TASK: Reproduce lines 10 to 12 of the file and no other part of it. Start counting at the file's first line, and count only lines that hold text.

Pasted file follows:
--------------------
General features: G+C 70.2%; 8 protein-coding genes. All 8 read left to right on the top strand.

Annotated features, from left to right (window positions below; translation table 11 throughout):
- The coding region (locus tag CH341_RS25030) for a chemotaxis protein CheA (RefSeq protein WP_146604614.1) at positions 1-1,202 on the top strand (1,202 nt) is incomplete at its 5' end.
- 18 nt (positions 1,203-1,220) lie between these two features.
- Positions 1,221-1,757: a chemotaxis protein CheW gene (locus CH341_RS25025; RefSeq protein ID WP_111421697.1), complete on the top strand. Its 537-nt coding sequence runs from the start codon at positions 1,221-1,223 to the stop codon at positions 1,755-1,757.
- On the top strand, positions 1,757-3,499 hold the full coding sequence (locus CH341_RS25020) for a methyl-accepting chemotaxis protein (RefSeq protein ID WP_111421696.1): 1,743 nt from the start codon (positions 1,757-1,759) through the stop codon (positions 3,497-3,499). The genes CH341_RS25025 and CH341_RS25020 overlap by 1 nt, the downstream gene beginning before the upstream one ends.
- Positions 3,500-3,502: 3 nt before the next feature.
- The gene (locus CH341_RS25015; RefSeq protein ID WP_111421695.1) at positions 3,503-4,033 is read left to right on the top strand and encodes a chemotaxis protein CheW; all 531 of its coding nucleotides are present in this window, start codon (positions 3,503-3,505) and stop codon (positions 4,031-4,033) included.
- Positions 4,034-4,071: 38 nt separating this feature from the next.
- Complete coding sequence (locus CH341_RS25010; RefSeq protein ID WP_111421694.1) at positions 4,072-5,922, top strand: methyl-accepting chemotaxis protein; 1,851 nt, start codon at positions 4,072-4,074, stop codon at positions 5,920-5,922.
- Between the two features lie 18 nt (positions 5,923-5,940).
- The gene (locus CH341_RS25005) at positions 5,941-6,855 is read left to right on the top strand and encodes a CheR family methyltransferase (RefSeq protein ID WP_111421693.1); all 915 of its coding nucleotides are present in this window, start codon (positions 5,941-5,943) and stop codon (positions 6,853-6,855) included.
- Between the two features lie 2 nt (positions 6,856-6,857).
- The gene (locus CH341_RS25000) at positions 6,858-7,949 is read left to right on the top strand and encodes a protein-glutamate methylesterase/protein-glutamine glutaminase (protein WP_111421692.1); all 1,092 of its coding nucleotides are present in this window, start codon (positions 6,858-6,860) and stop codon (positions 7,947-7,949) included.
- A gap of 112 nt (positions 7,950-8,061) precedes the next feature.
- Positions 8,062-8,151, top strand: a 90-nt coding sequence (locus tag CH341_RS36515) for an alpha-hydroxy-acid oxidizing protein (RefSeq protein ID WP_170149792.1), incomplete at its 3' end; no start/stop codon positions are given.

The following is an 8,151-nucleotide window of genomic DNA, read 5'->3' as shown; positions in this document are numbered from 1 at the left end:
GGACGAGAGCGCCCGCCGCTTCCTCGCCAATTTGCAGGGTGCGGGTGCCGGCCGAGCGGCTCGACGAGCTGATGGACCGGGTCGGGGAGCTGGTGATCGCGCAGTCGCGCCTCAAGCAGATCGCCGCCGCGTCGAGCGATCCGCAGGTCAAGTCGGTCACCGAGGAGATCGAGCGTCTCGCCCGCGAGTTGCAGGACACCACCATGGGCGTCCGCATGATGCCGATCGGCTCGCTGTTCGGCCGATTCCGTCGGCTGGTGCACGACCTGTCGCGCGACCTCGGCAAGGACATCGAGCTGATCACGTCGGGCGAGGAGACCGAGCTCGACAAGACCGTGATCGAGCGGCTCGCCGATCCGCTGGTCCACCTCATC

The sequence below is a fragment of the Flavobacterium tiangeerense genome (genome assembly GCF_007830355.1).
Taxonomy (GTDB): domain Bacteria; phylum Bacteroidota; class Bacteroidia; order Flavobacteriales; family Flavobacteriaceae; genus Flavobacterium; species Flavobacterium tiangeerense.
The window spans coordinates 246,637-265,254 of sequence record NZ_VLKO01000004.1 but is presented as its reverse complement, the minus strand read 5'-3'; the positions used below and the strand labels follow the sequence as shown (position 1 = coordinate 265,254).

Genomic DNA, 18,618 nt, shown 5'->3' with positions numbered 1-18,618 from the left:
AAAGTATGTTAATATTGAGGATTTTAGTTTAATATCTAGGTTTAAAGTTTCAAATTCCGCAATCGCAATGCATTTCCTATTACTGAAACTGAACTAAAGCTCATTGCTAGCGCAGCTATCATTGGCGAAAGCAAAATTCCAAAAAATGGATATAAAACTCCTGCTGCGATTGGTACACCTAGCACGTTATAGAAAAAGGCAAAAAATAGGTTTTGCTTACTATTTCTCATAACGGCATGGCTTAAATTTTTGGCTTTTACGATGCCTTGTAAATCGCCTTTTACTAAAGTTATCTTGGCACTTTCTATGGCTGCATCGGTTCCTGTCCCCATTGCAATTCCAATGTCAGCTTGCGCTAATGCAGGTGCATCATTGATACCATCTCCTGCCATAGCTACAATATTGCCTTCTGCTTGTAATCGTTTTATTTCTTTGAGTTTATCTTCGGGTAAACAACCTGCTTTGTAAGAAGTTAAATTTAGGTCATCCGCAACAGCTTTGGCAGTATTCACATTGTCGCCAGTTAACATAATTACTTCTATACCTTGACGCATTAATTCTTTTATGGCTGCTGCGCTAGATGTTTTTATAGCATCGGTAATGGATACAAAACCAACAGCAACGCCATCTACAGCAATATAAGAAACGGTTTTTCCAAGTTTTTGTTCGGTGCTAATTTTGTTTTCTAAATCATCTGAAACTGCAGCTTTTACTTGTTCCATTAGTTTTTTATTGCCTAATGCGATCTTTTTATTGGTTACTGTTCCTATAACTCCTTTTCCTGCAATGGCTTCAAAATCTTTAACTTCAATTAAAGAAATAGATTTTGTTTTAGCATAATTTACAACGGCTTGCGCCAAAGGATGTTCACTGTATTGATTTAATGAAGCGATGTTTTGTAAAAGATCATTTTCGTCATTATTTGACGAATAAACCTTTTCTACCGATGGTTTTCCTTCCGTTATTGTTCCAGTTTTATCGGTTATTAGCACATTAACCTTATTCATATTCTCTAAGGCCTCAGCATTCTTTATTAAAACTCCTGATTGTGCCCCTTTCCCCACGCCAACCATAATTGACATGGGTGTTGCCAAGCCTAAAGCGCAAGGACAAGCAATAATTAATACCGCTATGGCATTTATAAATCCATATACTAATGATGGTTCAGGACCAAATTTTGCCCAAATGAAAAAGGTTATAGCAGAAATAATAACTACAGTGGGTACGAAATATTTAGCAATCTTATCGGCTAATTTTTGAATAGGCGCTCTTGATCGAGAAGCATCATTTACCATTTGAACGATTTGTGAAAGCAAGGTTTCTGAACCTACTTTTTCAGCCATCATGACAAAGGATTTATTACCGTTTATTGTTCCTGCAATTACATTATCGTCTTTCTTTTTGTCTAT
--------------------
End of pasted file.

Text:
- Complete coding sequence (locus CH341_RS25010; RefSeq protein ID WP_111421694.1) at positions 4,072-5,922, top strand: methyl-accepting chemotaxis protein; 1,851 nt, start codon at positions 4,072-4,074, stop codon at positions 5,920-5,922.
- Between the two features lie 18 nt (positions 5,923-5,940).
- The gene (locus CH341_RS25005) at positions 5,941-6,855 is read left to right on the top strand and encodes a CheR family methyltransferase (RefSeq protein ID WP_111421693.1); all 915 of its coding nucleotides are present in this window, start codon (positions 5,941-5,943) and stop codon (positions 6,853-6,855) included.